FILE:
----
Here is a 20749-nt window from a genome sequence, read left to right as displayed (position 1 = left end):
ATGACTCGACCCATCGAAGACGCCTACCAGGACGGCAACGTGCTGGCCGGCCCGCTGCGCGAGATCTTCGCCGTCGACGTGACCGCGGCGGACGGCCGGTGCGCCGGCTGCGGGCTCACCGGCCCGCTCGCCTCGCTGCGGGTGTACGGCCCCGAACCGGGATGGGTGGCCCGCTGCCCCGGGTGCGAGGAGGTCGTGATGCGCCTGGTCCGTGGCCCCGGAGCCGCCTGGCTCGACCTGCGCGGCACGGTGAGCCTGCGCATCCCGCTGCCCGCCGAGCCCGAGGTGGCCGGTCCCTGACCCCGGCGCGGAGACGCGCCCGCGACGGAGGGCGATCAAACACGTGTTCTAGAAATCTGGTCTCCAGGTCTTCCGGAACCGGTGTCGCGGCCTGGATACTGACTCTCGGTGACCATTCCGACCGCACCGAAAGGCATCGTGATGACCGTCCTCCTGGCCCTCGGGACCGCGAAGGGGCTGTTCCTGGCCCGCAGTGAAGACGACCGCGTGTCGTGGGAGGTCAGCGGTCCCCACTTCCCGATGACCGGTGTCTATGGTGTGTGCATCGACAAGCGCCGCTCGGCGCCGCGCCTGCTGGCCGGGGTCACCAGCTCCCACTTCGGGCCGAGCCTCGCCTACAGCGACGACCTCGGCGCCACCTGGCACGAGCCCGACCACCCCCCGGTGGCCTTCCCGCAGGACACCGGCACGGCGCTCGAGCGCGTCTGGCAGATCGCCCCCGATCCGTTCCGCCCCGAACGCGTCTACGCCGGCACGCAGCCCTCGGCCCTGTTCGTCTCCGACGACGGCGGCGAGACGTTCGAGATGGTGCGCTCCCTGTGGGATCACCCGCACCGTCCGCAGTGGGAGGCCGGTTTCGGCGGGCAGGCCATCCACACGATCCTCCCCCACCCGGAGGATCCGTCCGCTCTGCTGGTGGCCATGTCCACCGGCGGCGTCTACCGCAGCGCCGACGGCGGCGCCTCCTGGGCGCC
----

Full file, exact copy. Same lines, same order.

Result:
Here is a 20749-nt window from a genome sequence, read left to right as displayed (position 1 = left end):
ATGACTCGACCCATCGAAGACGCCTACCAGGACGGCAACGTGCTGGCCGGCCCGCTGCGCGAGATCTTCGCCGTCGACGTGACCGCGGCGGACGGCCGGTGCGCCGGCTGCGGGCTCACCGGCCCGCTCGCCTCGCTGCGGGTGTACGGCCCCGAACCGGGATGGGTGGCCCGCTGCCCCGGGTGCGAGGAGGTCGTGATGCGCCTGGTCCGTGGCCCCGGAGCCGCCTGGCTCGACCTGCGCGGCACGGTGAGCCTGCGCATCCCGCTGCCCGCCGAGCCCGAGGTGGCCGGTCCCTGACCCCGGCGCGGAGACGCGCCCGCGACGGAGGGCGATCAAACACGTGTTCTAGAAATCTGGTCTCCAGGTCTTCCGGAACCGGTGTCGCGGCCTGGATACTGACTCTCGGTGACCATTCCGACCGCACCGAAAGGCATCGTGATGACCGTCCTCCTGGCCCTCGGGACCGCGAAGGGGCTGTTCCTGGCCCGCAGTGAAGACGACCGCGTGTCGTGGGAGGTCAGCGGTCCCCACTTCCCGATGACCGGTGTCTATGGTGTGTGCATCGACAAGCGCCGCTCGGCGCCGCGCCTGCTGGCCGGGGTCACCAGCTCCCACTTCGGGCCGAGCCTCGCCTACAGCGACGACCTCGGCGCCACCTGGCACGAGCCCGACCACCCCCCGGTGGCCTTCCCGCAGGACACCGGCACGGCGCTCGAGCGCGTCTGGCAGATCGCCCCCGATCCGTTCCGCCCCGAACGCGTCTACGCCGGCACGCAGCCCTCGGCCCTGTTCGTCTCCGACGACGGCGGCGAGACGTTCGAGATGGTGCGCTCCCTGTGGGATCACCCGCACCGTCCGCAGTGGGAGGCCGGTTTCGGCGGGCAGGCCATCCACACGATCCTCCCCCACCCGGAGGATCCGTCCGCTCTGCTGGTGGCCATGTCCACCGGCGGCGTCTACCGCAGCGCCGACGGCGGCGCCTCCTGGGCGCC